“That’s coming out of your wages” is often a phrase you might hear from an employer. To give some common examples, where this might occur is where you might damage property in the workplace or even an employer taking amounts out of your wage to top up a cash register that hasn’t balanced after your shift. However, if your employer has ever actually taken deductions from your wage for those reasons, or any reasons similar, they may be breaching national employment legislation.
In Australia, most employees and employers employment conditions fall under the provisions of the Fair Work Act 2009. This legislation outlines the rights of employers and employees in the workforce.
Under the Act, an employer must pay the amount of wages payable to the employee in full. However there are exceptions to this, these are outlined in section 324 of the Fair Work Act. Employers are permitted to take deductions from an employees wage where:-
- the employee has authorised the deduction in writing and the deduction is principally for the benefit of the employee; or
- the deduction is authorised by the employee in accordance with an enterprise agreement (where a workplace has a registered agreement and the award doesn’t apply); or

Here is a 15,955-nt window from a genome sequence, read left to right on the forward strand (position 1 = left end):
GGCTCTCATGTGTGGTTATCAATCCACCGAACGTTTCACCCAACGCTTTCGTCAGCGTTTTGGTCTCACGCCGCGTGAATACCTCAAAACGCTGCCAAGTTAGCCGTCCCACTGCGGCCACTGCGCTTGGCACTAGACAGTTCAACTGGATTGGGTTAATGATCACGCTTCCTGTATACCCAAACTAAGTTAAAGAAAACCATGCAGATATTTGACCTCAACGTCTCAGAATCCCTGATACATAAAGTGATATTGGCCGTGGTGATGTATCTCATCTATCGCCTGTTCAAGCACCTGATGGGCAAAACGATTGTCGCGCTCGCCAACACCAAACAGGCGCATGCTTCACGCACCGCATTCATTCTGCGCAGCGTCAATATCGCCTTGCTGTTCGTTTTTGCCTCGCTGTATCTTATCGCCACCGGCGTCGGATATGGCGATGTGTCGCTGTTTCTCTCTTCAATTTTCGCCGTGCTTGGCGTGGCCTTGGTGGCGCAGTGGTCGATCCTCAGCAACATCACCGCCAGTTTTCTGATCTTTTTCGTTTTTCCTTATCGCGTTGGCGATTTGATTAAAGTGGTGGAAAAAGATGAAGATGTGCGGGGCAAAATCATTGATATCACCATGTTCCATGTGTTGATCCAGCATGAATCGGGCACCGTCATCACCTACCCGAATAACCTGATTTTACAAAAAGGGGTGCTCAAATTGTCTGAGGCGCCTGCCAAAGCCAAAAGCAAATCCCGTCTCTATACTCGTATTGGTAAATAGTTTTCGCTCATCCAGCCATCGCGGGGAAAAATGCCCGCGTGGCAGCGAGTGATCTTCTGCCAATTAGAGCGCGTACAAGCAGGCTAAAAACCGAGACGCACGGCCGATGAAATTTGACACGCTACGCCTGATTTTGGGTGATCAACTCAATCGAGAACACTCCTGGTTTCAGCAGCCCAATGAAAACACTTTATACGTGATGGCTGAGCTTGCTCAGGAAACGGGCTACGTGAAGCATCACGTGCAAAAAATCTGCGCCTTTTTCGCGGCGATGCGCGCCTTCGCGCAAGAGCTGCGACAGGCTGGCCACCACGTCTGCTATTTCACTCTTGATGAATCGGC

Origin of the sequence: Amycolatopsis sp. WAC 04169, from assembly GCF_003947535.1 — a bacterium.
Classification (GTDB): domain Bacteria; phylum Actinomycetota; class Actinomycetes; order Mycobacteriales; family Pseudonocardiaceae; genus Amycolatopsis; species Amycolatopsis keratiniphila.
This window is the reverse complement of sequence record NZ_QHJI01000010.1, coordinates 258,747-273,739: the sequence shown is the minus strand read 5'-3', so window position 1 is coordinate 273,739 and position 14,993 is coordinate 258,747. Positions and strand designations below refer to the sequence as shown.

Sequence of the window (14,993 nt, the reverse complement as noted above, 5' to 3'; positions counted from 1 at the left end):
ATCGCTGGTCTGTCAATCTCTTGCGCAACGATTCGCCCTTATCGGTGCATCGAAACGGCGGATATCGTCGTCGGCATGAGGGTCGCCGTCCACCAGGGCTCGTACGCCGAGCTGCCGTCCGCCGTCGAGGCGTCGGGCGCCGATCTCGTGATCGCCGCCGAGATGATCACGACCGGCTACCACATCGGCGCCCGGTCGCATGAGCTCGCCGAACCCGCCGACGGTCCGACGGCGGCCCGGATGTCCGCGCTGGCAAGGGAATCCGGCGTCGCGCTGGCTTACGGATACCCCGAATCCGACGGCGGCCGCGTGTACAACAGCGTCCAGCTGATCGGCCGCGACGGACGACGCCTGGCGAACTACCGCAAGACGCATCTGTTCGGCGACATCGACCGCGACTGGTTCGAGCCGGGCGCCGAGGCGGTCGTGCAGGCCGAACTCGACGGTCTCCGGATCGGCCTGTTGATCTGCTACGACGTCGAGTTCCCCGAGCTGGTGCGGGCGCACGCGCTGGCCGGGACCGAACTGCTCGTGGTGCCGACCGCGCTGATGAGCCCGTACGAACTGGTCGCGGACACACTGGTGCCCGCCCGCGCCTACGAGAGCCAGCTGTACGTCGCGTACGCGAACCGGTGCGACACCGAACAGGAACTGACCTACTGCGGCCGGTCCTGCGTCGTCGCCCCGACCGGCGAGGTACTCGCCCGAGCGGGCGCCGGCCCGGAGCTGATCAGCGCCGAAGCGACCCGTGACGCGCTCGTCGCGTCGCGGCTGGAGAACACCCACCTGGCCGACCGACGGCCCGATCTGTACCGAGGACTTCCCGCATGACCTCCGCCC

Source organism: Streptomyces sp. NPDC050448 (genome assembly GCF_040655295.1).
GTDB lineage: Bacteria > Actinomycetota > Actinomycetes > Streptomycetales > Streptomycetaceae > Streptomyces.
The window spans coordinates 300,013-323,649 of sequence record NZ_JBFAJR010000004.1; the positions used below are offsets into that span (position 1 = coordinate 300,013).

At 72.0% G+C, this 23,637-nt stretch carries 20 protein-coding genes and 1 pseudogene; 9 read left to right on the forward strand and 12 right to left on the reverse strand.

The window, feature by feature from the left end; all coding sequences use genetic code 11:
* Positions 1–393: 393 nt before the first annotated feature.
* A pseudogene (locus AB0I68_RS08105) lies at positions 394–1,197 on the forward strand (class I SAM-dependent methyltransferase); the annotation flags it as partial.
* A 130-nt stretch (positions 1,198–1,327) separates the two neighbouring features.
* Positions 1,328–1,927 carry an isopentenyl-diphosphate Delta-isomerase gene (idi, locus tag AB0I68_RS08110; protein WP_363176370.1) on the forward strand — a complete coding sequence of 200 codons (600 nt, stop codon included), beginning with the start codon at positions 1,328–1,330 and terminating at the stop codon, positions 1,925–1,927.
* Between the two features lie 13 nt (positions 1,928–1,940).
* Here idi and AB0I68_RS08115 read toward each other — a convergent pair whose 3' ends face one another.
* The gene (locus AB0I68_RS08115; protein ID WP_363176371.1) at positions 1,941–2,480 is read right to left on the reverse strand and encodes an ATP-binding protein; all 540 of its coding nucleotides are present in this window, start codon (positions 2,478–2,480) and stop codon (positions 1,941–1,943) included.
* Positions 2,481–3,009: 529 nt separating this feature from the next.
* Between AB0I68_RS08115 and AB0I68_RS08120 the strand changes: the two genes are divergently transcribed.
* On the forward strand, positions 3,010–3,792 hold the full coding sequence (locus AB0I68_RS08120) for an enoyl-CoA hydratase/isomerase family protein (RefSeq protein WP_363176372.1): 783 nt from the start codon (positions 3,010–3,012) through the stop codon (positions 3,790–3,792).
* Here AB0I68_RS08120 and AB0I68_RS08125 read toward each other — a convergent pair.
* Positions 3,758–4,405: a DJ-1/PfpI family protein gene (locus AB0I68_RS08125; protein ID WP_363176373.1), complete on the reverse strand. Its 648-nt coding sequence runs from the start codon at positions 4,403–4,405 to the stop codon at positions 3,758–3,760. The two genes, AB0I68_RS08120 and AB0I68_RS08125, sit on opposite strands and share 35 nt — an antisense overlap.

- the deduction is authorised under the modern award or an FWC order; or
- the deduction is authorised by or under a law of the Commonwealth, a State or a Territory, or an order of a Court.
If any deduction is being made that does not fall into the above categories of permitted deductions, then an employer is breaching section 324.
It is also important that employers and employees are aware that although some deductions may be authorised in writing within employment contracts that are entered into between an employer and employee, those clauses may not be enforceable. Under section 326 of the Act a term of a modern award, an enterprise agreement or a contract of employment has no effect if that term is:-
- directly or indirectly for the benefit of an employer or a party related to the employer and is unreasonable;
- where the employee is under the age of 18 and the deduction or payment is not agreed to in writing by a parent or guardian.
Some examples of certain circumstances where deductions are allowed may be the deduction of health insurance fees made by an employer that is a health fund or a deduction for a loan repayment made by an employer that is a financial institution.
Further, a deduction is reasonable if the deduction is for the purpose of recovering costs directly incurred by the employer as a result of the voluntary private use of particular property of the employer whether the employee was authorised to use it or not.
A case example which occurred in the Northern Territory is Andreas Bader v Cyclone City Cleaners Pty Ltd  NTMC 044. In this case, the defendant employer withheld wages on the grounds that the employee had caused damage to a company vehicle. Despite having a clause in the employee’s contract requiring the employee to pay for the damage, the Court found the deduction was not allowed by virtue of section 326 of the Fair Work Act.
If you are an employee who believes their employer is making unfair deductions from your wages or if you are an employer who thinks that a contract they may have with an employee might breach the Fair Work Act, please do not hesitate to contact our office.